Saadiq's third solo album, The Way I See It, released on Columbia Records on September 16, 2008, available in a collector's edition box set of 7" 45 rpm singles as well as on traditional CD, was critically well-received, made several critics' 2008 best albums lists, and garnered three Grammy nominations including Best R&B Performance By A Duo Or Group With Vocals (for "Never Give You Up", featuring Stevie Wonder & CJ Hilton); Best Traditional R&B Vocal Performance (for "Love That Girl") and Best R&B Album for The Way I See It. Music from The Way I See It was featured in the following motion pictures: Madea Goes To Jail, Bride Wars, Cadillac Records, Secret Life of Bees, In Fighting (Rogue), and It's Complicated.
Touring with a nine piece band, Saadiq hit the 2009 summer music festival circuit with performances at Bonnaroo, Hollywood Bowl, Outside Lands, Pori Jazz, Stockholm Jazz Festival, North Sea Jazz, Essence Music Festival, Summer Spirit Festival, and Nice Jazz Festival, Bumbershoot Music Festival and Austin City Limits. Saadiq has been touring Europe extensively, and held a five-night residency at the House of Blues in Tokyo, Japan, in June 2009. In 2008, Saadiq formed a new label called Velma Records, a place where he promises "people can express themselves like I did with The Way I See It... where they can dream something up and just go with it".
He produced songs for LeToya Luckett's forthcoming second album Lady Love, released August 2009. In 2009, Saadiq produced "Please Stay" and "Love Never Changes" for Ledisi's August 2009 release "Turn Me Loose". Saadiq also was the executive producer for an emerging group called Tha Boogie. Tha Boogie's first EP was released on iTunes and is titled Love Tha Boogie, Vol. 1 (Steal This Sh*t).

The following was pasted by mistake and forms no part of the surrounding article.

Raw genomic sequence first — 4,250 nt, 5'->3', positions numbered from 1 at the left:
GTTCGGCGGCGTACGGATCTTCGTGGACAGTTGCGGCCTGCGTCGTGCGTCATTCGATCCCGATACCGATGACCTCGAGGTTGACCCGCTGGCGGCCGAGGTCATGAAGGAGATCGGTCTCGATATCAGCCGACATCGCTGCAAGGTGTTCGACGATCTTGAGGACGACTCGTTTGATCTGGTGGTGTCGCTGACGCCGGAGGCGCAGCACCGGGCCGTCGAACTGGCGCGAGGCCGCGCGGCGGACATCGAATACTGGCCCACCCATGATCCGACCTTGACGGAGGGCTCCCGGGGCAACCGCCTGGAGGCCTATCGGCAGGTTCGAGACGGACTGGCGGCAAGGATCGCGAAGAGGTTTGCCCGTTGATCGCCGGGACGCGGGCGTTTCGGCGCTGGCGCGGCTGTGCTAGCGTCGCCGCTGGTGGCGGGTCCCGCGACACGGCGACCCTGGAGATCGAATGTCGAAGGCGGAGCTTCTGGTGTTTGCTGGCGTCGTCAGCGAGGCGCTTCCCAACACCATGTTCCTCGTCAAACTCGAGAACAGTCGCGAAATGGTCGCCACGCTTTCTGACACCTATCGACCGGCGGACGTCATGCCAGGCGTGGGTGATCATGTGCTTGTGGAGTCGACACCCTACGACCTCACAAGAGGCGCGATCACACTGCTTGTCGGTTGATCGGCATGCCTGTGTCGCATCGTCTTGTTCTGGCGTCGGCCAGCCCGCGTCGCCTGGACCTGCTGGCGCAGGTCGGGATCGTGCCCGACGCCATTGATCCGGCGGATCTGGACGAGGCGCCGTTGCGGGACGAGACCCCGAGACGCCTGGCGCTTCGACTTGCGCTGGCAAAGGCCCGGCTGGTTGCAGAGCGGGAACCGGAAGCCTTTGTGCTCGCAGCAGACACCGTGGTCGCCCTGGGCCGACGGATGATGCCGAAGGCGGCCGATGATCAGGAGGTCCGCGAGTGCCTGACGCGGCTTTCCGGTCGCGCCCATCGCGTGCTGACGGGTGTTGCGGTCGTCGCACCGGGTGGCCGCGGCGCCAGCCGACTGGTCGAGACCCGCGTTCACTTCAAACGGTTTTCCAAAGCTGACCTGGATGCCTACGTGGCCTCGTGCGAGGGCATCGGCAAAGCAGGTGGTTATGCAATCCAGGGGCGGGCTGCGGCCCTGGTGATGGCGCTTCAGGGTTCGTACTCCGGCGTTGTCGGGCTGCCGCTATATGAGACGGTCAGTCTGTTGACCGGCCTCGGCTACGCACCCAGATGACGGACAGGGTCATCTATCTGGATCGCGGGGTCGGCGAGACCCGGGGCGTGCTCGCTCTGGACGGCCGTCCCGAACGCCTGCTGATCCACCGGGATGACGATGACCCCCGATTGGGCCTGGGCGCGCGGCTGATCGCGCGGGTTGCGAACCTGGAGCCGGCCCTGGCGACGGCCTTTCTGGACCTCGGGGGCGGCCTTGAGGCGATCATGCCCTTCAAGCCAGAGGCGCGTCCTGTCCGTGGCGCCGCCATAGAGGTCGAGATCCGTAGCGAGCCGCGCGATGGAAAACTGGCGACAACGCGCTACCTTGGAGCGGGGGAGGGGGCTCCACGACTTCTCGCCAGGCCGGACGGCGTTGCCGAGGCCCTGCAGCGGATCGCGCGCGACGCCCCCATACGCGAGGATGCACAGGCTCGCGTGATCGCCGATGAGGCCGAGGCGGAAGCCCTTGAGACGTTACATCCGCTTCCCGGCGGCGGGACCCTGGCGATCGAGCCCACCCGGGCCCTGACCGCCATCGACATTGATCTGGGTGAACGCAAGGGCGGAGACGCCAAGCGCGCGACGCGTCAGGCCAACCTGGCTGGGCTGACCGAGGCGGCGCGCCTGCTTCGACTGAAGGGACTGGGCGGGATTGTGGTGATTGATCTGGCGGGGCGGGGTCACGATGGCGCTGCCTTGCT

In 2009, Saadiq announced his video game development company called IllFonic. The first video game in development by IllFonic is titled Ghetto Golf, with an expected release late in 2010. In 2009, Saadiq teamed up Bentley Kyle Evans, Jeff Franklin, Martin Lawrence, and Trenten Gumbs to create a new sitcom called Love That Girl! starring Tatyana Ali. Raphael is an executive producer and composer for Love That Girl!. The show is currently in development. In 2010, Saadiq sang as part of the chorus in the 2010 remake of "We Are the World" for Haiti.
In 2011, Saadiq was the guitarist/bandleader for the group backing Mick Jagger for Jagger's tribute performance of the Solomon Burke R&B classic, "Everybody Needs Somebody to Love" at the 53rd Grammy Awards in Los Angeles and on CBS. The band that accompanied the performance was Saadiq's touring band called Stone Rollin. In 2011 he and his band performed as the ESPY's house band for the night, where he performed his latest compositions.
Saadiq's 2011 album Stone Rollin' was released to great critical acclaim. "He’s always had a boyish enthusiasm for performing, and a flexible, naturally joyous voice that suggests a young Stevie Wonder," wrote Greg Kot of the Chicago Tribune, "but with his latest album, Saadiq finds a new gear. The album and his current tour demonstrate that there’s a big difference between retro and classic, and the artist consistently finds himself on the right side of that divide." Kot ranked the album number seven in his year-end list, in which he dubbed it Saadiq's "finest achievement" and stated, "He’s always written songs steeped in soul and R&B, but now he gives them a progressive edge with roaming bass lines and haunted keyboard textures. He’s no longer a retro stylist – he’s writing new classics." Critic Jim Derogatis called it "a stone cold gas of a party disc."
In fall 2011, he performed on the fourth results show of Dancing with the Stars season 13. In December, 2011, he performed a cover compilation of several Neil Diamond songs at the Kennedy Center Honors award ceremony.
In 2012 he signed a deal with Toyota to do a TV commercial for the Toyota Prius